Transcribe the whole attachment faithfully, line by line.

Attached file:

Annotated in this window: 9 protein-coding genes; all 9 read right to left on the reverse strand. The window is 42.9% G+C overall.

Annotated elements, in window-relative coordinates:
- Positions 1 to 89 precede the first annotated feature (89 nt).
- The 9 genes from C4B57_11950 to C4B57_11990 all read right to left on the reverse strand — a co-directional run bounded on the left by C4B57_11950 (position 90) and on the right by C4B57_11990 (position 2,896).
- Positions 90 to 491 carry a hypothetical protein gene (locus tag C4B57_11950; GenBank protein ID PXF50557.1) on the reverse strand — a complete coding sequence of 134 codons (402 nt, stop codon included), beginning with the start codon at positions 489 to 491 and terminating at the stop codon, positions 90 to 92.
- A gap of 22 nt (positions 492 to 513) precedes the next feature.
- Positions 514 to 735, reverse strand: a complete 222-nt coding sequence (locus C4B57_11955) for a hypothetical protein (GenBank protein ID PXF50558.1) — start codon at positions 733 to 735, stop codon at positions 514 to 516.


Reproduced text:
Annotated in this window: 9 protein-coding genes; all 9 read right to left on the reverse strand. The window is 42.9% G+C overall.

Annotated elements, in window-relative coordinates:
- Positions 1 to 89 precede the first annotated feature (89 nt).
- The 9 genes from C4B57_11950 to C4B57_11990 all read right to left on the reverse strand — a co-directional run bounded on the left by C4B57_11950 (position 90) and on the right by C4B57_11990 (position 2,896).
- Positions 90 to 491 carry a hypothetical protein gene (locus tag C4B57_11950; GenBank protein ID PXF50557.1) on the reverse strand — a complete coding sequence of 134 codons (402 nt, stop codon included), beginning with the start codon at positions 489 to 491 and terminating at the stop codon, positions 90 to 92.
- A gap of 22 nt (positions 492 to 513) precedes the next feature.
- Positions 514 to 735, reverse strand: a complete 222-nt coding sequence (locus C4B57_11955) for a hypothetical protein (GenBank protein ID PXF50558.1) — start codon at positions 733 to 735, stop codon at positions 514 to 516.